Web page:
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If you found a major bug on the last day of a Sprint, what should you do? Can you change the length of the sprint which is already decided?

This question was asked me in an interview. What should be the expected answer to this question?

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4 Answers 4

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You communicate about the problem to whomever is of interest. Like... any other bug.

Sprints are a Scrum concept, nothing to do with testing.

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No. We will not change the length of the sprint

  • For any bug/un-expected task, its not recommended & general practice in agile methodology to increase the length of the sprint
  • If you found major bug on the last day of the sprint:
  • This is day to day scenario, but tag major bug suffice nothing
  • Being QA, I will start with filing the bug and assign to concern person with max details I can (Title, Description with Steps to reproduce, Platform, Build version, System details where I observed behaviour, Occurrence, Logs, Screenshots if req., Link with Feature/Parent ticket etc)
  • QA Lead/ Manager/Scrum master i.e. responsible person with authority will analyse the impact of the bug
  • After impact analysis, If found blocker team & concern developer will work on it in order to resolve/fix on priority
  • Being QA we can help in impact analysis & to developer by providing more information. Even helping them & check our other areas if impacted
  • Based on Severity (Severity is basically a parameter that denotes the total impact of a given defect on any software) and Priority (Priority is basically a parameter that decides the order in which we should fix the defects) Manager/Scrum master or responsible authority will take decision about when to deploy to production, provided its having impact huge on live users
  • Will contribute again after fixing the bug on various environments available
  • After testing resolved bug + all scenarios around the bug will flag according to the results of testing
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Interviewing is a skill like anything else. You want to keep in mind that interviewers keep questions vague on purpose because they want to know how you think. An interview shouldn't just be you getting question after question and you providing answers. The best interviews are a conversation.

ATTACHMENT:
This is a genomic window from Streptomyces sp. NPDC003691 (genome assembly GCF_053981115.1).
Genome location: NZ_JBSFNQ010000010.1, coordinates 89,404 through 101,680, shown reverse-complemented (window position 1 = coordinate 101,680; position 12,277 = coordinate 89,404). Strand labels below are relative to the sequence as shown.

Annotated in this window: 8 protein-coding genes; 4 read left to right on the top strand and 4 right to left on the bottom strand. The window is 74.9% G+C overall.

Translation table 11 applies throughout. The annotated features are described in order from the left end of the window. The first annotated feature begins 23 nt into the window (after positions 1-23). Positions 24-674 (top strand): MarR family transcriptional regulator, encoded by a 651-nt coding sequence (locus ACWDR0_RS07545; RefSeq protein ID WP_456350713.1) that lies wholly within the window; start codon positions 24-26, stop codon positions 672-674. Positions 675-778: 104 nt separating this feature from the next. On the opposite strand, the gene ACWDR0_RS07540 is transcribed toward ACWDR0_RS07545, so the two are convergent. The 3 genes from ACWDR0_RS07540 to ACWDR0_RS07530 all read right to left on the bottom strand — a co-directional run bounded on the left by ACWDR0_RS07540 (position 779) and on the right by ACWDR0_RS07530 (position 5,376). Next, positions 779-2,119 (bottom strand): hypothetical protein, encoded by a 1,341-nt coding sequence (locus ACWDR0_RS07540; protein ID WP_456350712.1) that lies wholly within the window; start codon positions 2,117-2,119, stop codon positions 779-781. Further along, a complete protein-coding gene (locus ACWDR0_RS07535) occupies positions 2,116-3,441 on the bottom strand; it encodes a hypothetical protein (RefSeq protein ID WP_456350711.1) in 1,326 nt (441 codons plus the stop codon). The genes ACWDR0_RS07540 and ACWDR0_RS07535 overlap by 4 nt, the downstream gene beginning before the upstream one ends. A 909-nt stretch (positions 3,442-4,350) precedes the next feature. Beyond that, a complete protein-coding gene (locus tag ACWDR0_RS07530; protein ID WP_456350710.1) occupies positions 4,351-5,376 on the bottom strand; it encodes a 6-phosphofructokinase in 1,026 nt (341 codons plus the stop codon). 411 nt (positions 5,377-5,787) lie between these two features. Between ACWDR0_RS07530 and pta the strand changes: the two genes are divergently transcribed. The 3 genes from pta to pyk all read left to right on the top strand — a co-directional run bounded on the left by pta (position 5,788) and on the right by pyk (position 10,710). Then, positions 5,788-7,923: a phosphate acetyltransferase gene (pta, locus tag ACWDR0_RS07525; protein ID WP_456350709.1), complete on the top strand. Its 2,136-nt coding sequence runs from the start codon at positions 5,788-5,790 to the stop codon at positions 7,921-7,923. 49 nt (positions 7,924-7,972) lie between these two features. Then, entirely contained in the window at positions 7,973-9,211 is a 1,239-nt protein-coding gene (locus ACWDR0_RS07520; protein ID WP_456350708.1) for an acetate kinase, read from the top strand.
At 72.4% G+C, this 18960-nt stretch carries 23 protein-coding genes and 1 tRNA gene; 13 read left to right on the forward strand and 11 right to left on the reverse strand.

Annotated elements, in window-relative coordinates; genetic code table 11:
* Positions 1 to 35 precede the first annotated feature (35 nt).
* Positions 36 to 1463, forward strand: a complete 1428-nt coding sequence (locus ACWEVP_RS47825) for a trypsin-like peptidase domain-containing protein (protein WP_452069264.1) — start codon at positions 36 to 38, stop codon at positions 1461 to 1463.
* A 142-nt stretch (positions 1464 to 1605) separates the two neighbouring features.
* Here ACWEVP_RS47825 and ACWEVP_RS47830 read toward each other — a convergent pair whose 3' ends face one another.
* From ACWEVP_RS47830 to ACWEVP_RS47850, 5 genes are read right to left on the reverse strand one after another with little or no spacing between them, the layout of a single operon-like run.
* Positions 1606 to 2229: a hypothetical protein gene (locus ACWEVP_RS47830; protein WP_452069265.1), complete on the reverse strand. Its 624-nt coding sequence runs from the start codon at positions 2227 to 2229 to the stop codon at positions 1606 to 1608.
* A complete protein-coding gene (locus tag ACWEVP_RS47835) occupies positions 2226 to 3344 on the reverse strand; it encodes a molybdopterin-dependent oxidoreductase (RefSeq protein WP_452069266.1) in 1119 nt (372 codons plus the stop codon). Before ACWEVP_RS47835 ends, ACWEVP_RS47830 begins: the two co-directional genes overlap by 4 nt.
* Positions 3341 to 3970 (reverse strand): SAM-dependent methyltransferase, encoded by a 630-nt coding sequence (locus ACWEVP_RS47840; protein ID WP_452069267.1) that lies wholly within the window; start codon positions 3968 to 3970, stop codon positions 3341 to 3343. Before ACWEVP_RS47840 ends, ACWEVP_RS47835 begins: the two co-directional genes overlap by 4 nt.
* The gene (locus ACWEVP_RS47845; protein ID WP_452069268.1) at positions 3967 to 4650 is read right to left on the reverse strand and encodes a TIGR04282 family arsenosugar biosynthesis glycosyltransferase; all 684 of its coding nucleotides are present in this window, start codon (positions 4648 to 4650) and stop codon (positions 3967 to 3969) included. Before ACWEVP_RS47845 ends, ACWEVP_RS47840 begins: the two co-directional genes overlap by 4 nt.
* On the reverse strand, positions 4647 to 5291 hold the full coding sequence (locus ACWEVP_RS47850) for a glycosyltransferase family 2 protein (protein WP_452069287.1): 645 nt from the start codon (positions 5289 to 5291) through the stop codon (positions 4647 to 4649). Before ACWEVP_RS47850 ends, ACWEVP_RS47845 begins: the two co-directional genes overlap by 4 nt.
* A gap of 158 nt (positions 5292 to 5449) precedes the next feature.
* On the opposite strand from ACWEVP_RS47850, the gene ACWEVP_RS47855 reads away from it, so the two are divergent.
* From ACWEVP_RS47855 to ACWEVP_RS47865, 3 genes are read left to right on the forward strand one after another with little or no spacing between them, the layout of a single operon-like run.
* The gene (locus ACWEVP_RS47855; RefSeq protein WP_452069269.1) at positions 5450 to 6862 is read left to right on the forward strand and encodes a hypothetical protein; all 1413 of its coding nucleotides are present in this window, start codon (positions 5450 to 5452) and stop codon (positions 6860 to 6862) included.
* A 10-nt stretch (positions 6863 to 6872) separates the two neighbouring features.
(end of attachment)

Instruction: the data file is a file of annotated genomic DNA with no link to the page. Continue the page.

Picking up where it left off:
This question is a good opportunity for you to ask clarifying questions and get a conversation going.

  • They mentioned a "major bug." What does "major" mean to them?
  • They mention a generic bug. You can ask them more about the specifics of the bug: Who is affected by it? What's the impact of the bug? Get them to explain the priority and severity.
  • What happens on the last day of the sprint? Is the dev team expected to deploy the work?
  • Does the team practice CI/CD and deploy any day of the week?
  • Is it possible to allow the feature ticket or bug ticket to just roll over to the next sprint?
  • Does every ticket in the sprint need to be completed by end of the sprint?
  • Is it ok to deploy a bug to production and to a fast follow-up tomorrow?
  • Can we deploy the bug to production behind a feature flag?
  • Does QA have the ability to provide the go/no-go for deployments?
  • How does the team triage bugs?

It's also a good time to explain how you work and explain your own knowledge.

  • Explain how bug priority and severity work and how they differ. Ask if this team has any definitions of priority/severity they work with. This turns the question back on them to explain what "major" means.
  • Explain a time in your work history when this situation has come up before. How did your previous team handle it? This is where learning the STAR method of answering questions helps.
  • Explain how you have triaged bugs in the past.
  • How do you alert the team about a "show-stopping," high priority/high severity bug?

Keep in mind that sprint start/end dates are arbitrary; they provide a nice boundary around work. I've been on many teams where we had tickets left over and they just rolled over to the next sprint.

This isn't an exhaustive list. Hopefully, this gives you a good idea of how to answer it in the future.

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As a QA, it is important to report the bug as soon as it is discovered. If a major bug is found on the last day of a Sprint, the following actions should be taken:

  1. Prioritize the bug: Determine the severity of the bug and whether it affects the functionality of the application or not.

  2. Notify the development team: Inform the development team immediately about the bug and the urgency to fix it.

  3. Provide details about the bug: Supply the development team with as much detail about the bug as possible, including steps to reproduce the issue, and any relevant screenshots or videos.

  4. Discuss the impact on the Sprint: Once the development team is aware of the bug, have a discussion about the impact of fixing the bug on the existing sprint plan.

  5. Determine the best course of action: Based on the impact, determine the best course of action, which can be continuing the sprint with a reduced scope, extending the sprint length, or reassigning some work to another sprint.

  6. Re-evaluate the sprint plan: If the sprint length is changed, the sprint plan should be re-evaluated, and the stakeholders should be informed of the revised timeline.

In conclusion, the goal is to balance the need to deliver a quality product with the constraints of the sprint timeline. Communication and collaboration between the QA and development team are key to finding the best solution.

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